The promise of cost-effective devices that cleanly convert fuel into electricity (or vice versa) is limited by the inefficiency and instability of cheaper alternatives to platinum (Pt), a well-studied catalyst for the electrochemical reactions involved. To understand how to make better-performing alternatives, we need a closer look at the interface between two key components in such devices—the Pt electrode and the liquid electrolyte—under realistic (“operando”) conditions. What is really happening when water is being split to form oxygen (the “oxygen evolution reaction”) at the platinum electrode in alkaline conditions?
Using ambient-pressure x-ray photoelectron spectroscopy (APXPS) with “tender” x-rays (4 keV) at ALS Beamline 9.3.1, researchers studied the solid/liquid interface of Pt samples in contact with an alkaline electrolyte in a fully operating electrochemical cell under a variable applied voltage. Ex situ atomic-force microscopy was also used to probe the platinum surface morphology after various applied potentials.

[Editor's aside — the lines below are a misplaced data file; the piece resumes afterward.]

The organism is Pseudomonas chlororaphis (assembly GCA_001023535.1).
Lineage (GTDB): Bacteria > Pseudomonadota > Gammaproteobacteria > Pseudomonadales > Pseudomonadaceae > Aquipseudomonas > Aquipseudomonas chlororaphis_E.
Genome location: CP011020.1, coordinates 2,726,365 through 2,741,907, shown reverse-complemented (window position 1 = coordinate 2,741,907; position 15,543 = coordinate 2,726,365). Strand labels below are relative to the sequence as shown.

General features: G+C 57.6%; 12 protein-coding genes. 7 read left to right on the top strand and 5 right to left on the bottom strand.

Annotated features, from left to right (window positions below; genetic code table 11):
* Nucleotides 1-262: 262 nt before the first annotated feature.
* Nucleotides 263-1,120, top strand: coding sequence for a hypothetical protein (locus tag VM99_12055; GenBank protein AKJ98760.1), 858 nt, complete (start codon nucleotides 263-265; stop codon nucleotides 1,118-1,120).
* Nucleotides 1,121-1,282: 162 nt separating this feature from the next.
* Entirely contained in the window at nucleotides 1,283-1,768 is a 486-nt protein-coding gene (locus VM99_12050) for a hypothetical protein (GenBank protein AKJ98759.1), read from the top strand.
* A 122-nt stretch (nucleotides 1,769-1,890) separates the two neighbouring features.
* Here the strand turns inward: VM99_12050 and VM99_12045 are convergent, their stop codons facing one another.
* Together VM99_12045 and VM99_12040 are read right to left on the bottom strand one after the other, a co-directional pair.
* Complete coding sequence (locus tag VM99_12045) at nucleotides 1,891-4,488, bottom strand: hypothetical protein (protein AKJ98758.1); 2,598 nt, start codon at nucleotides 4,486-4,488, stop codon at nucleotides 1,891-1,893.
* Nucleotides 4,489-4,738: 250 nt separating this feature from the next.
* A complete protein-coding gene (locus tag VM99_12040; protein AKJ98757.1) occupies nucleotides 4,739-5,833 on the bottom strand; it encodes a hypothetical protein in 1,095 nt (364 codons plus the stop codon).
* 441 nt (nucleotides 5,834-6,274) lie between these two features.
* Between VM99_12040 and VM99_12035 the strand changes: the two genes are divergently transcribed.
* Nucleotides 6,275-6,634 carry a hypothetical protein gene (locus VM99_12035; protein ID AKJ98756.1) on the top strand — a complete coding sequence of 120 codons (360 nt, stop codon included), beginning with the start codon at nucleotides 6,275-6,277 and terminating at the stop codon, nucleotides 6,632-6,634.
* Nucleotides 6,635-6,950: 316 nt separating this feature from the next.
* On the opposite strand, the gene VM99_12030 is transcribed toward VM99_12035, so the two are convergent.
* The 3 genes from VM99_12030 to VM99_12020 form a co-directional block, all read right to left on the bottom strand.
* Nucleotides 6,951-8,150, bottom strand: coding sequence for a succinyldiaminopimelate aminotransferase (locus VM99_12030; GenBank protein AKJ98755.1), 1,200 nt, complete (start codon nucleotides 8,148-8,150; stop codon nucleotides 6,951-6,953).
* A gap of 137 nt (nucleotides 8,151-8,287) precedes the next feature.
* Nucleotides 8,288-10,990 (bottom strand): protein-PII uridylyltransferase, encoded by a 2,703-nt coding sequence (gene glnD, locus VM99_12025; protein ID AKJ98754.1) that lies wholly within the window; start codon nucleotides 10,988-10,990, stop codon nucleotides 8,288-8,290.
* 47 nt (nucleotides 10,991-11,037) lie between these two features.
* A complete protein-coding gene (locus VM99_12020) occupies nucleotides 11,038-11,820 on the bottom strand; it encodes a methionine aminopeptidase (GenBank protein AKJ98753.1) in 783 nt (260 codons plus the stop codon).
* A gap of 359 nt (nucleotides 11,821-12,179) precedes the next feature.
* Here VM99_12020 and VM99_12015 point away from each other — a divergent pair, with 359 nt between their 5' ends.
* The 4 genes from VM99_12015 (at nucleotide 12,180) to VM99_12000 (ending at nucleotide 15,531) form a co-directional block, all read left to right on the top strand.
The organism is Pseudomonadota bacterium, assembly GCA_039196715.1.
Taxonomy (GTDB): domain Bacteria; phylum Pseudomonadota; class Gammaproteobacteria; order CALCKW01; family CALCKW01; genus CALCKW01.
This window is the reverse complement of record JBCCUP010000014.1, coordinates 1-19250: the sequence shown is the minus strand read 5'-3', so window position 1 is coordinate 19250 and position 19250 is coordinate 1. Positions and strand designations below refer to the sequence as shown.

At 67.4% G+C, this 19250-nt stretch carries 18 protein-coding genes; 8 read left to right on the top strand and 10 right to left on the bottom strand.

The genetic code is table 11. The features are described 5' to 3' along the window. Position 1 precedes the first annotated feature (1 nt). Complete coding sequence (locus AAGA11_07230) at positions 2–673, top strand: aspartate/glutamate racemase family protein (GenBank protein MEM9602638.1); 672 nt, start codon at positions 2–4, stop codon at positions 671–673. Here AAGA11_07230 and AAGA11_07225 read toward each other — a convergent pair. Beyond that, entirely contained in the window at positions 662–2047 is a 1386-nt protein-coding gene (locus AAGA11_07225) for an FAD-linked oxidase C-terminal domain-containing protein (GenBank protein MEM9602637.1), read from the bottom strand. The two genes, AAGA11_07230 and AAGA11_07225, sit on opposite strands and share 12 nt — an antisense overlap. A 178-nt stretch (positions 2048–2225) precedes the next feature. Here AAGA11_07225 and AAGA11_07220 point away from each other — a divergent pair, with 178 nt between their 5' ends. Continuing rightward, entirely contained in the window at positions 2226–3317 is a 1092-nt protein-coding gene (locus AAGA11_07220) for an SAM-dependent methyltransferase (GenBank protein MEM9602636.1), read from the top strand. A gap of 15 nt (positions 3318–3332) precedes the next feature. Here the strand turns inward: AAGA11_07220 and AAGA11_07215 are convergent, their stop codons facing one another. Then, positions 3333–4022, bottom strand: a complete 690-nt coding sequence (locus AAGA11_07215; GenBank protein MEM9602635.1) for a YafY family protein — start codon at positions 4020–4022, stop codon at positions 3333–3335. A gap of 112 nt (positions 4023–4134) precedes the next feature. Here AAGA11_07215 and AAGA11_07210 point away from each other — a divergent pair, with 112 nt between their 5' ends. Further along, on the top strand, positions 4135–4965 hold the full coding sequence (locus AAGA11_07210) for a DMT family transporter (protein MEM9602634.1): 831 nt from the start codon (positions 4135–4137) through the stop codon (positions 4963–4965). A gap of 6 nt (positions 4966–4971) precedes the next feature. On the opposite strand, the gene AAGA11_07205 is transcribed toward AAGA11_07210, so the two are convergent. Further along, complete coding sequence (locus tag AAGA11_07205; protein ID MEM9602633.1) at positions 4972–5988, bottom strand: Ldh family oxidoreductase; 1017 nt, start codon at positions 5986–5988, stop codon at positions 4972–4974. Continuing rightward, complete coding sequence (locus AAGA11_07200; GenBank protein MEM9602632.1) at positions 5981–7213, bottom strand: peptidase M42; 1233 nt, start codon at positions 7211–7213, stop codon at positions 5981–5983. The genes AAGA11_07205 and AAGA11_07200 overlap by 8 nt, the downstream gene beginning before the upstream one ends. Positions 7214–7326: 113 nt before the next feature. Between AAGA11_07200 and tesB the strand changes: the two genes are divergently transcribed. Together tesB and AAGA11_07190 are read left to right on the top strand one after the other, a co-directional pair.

The results revealed the molecular-level chemistry, structure, and dynamics of the Pt surface, highlighting differences between thermodynamic predictions and the actual surface composition under realistic working conditions. The researchers were able to combine and reconcile various proposed mechanisms into a more complete picture of how oxygen evolves at a Pt interface undergoing the water-splitting reaction in alkaline conditions. They found that the rate-determining step does not occur in the outermost layer, but in a porous buried volume consisting of “electronically activated” Pt sites (Ptδ) that selectively bind OH−. The work demonstrates a new experimental capability that will deepen our knowledge and accelerate the development of novel tailored materials for the clean generation of energy.
Work performed at ALS Beamline 9.3.1.
M. Favaro, C. Valero-Vidal, J. Eichhorn, F.M. Toma, P.N. Ross, J. Yano, Z. Liu, and E.J. Crumlin, “Elucidating the alkaline oxygen evolution reaction mechanism on platinum,” J. Mater. Chem. A (2017), doi: 10.1039/C7TA00409E.